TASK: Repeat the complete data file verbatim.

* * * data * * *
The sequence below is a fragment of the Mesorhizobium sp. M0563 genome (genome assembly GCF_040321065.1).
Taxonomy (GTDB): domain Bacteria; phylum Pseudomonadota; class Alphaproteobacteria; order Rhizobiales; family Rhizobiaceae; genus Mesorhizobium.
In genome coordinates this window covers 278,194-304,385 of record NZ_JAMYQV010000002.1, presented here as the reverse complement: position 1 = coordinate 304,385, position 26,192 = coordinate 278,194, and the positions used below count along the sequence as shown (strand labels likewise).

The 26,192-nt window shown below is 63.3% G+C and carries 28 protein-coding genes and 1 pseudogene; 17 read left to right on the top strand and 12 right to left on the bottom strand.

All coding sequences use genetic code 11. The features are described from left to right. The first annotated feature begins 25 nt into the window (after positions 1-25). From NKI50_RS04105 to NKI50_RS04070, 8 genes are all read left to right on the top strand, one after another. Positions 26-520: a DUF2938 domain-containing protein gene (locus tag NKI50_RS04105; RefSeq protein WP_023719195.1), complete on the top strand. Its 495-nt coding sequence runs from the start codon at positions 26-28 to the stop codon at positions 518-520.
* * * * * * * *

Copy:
The sequence below is a fragment of the Mesorhizobium sp. M0563 genome (genome assembly GCF_040321065.1).
Taxonomy (GTDB): domain Bacteria; phylum Pseudomonadota; class Alphaproteobacteria; order Rhizobiales; family Rhizobiaceae; genus Mesorhizobium.
In genome coordinates this window covers 278,194-304,385 of record NZ_JAMYQV010000002.1, presented here as the reverse complement: position 1 = coordinate 304,385, position 26,192 = coordinate 278,194, and the positions used below count along the sequence as shown (strand labels likewise).

The 26,192-nt window shown below is 63.3% G+C and carries 28 protein-coding genes and 1 pseudogene; 17 read left to right on the top strand and 12 right to left on the bottom strand.

All coding sequences use genetic code 11. The features are described from left to right. The first annotated feature begins 25 nt into the window (after positions 1-25). From NKI50_RS04105 to NKI50_RS04070, 8 genes are all read left to right on the top strand, one after another. Positions 26-520: a DUF2938 domain-containing protein gene (locus tag NKI50_RS04105; RefSeq protein WP_023719195.1), complete on the top strand. Its 495-nt coding sequence runs from the start codon at positions 26-28 to the stop codon at positions 518-520.